The other night on CSI they used a medical term (I think it started with a C) for a person that had two different DNA's. Have you ever heard of this?
-A curious adult from Alabama
June 8, 2004
What you are thinking of is "chimera." In the TV show, CSI, a woman claimed a man raped her, but DNA taken from his blood did not match the DNA of the suspect. The test also revealed that the most likely suspect was a relative of the man. When further DNA tests cleared his relatives, the man's DNA was tested again. This time it was from a hair sample and this time it was a perfect match to the suspect's DNA. Can one person have two types of DNA in different parts of his body?
Yes, this can happen. People with two types of DNA are called chimeras after a mythical creature with a lion's head, a goat's body, and a serpent's tail (individuals are also called mosaics). These people have two different sets of DNA in different parts of the body.
How does someone become a chimera? There are a number of ways this can happen:
First, it is possible to become a chimera if developing fraternal twin embryos fuse together to become one embryo. (Think of this is as the reverse of identical twins where a single embryo splits into two.) This happens very early on when the embryos are just unspecialized cells, so a healthy baby can still be made. Fraternal twins do not have the same DNA, so a mixture of two embryos will give a chimera.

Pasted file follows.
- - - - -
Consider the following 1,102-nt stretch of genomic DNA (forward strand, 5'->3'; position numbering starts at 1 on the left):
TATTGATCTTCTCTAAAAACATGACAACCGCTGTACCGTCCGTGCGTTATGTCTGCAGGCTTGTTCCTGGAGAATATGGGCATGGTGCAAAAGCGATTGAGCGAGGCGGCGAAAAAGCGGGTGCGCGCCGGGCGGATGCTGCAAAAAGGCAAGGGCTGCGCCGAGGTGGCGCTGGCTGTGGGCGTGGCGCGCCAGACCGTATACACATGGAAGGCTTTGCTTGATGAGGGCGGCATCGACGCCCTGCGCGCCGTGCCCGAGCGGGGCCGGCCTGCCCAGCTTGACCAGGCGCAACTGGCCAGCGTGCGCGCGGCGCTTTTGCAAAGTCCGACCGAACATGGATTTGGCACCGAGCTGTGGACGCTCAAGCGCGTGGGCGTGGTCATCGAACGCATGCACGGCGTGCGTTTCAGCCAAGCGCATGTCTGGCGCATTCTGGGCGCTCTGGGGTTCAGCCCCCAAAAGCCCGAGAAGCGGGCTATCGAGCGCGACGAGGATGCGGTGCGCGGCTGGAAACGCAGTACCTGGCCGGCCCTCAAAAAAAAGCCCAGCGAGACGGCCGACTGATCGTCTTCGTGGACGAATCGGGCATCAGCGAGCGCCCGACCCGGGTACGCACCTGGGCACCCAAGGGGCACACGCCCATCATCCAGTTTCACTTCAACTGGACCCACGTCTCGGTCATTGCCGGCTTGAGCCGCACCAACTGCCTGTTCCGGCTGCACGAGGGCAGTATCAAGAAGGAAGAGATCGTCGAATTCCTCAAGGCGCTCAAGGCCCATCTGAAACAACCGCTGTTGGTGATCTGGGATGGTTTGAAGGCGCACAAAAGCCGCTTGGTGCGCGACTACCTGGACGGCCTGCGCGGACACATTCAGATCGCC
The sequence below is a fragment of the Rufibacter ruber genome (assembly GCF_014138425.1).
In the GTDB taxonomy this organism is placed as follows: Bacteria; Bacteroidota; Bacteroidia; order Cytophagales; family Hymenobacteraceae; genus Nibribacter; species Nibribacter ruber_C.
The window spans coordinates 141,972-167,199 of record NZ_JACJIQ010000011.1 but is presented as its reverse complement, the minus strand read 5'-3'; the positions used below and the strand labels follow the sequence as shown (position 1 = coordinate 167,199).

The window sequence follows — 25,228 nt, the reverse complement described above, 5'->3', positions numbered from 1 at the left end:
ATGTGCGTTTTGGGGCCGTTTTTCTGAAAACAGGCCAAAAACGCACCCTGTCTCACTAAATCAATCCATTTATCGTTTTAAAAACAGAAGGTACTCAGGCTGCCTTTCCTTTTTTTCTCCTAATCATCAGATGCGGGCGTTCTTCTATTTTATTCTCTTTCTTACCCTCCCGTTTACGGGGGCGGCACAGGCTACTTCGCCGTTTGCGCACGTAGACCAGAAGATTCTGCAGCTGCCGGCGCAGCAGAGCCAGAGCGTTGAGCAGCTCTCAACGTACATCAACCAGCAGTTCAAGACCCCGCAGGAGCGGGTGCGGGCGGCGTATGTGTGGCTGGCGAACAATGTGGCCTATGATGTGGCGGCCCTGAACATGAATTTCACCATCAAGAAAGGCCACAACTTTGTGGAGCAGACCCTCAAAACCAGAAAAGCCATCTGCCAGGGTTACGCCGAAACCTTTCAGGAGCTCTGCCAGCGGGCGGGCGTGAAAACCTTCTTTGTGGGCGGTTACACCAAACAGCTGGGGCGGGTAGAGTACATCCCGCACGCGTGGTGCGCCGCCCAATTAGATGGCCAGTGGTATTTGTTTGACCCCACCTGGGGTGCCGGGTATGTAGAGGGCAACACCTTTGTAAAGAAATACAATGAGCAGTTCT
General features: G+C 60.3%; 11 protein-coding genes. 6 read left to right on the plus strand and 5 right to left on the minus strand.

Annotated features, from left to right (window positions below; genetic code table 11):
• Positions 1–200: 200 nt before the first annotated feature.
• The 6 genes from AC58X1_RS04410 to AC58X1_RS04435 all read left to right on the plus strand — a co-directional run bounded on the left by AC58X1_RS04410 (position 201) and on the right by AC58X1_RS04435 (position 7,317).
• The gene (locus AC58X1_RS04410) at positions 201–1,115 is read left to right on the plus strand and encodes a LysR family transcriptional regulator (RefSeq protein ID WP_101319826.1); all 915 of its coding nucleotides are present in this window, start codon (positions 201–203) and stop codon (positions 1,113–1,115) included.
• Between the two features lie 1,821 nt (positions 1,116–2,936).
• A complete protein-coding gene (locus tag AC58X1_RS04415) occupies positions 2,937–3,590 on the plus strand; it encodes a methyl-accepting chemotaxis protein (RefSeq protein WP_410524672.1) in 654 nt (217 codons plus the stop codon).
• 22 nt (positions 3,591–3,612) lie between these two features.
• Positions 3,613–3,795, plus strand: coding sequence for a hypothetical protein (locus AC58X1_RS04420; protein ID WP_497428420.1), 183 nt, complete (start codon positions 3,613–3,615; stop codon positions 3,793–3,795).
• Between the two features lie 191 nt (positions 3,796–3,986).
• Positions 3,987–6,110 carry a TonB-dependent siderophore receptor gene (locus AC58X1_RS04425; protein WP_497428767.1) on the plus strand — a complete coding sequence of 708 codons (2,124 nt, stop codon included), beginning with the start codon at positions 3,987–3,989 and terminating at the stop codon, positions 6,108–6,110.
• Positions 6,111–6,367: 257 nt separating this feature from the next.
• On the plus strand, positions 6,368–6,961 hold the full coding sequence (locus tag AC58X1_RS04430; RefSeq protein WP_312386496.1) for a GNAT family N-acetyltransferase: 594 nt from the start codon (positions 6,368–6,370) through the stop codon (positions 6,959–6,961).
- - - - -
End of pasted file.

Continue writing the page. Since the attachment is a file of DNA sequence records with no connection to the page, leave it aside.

Second, chimeras can arise when developing fraternal twins share a blood supply. This happens when the twins (who have different DNA) share a placenta and cells from their blood mix. The twins will be chimeras only in terms of their blood since other cells in the body are not affected by the blood supply.
Third, sometimes chimeras can happen through an error in the way cells divide in the developing embryo. (These people are technically called mosaics but the concept is similar.) Cells split into two to make more of themselves--something embryos need to do a lot of to grow into a baby. For this, cells need to double their DNA and divide it between the two new halves. Sometimes this goes wrong and some new cells end up with different DNA. If this happens early on, the tissues that come from these cells end up with a different genotype.
How common are chimeras? We don't really know. We generally only find out about chimeras when their DNA is analyzed. It sure makes crime solving difficult, but it can also complicate finding organ donors.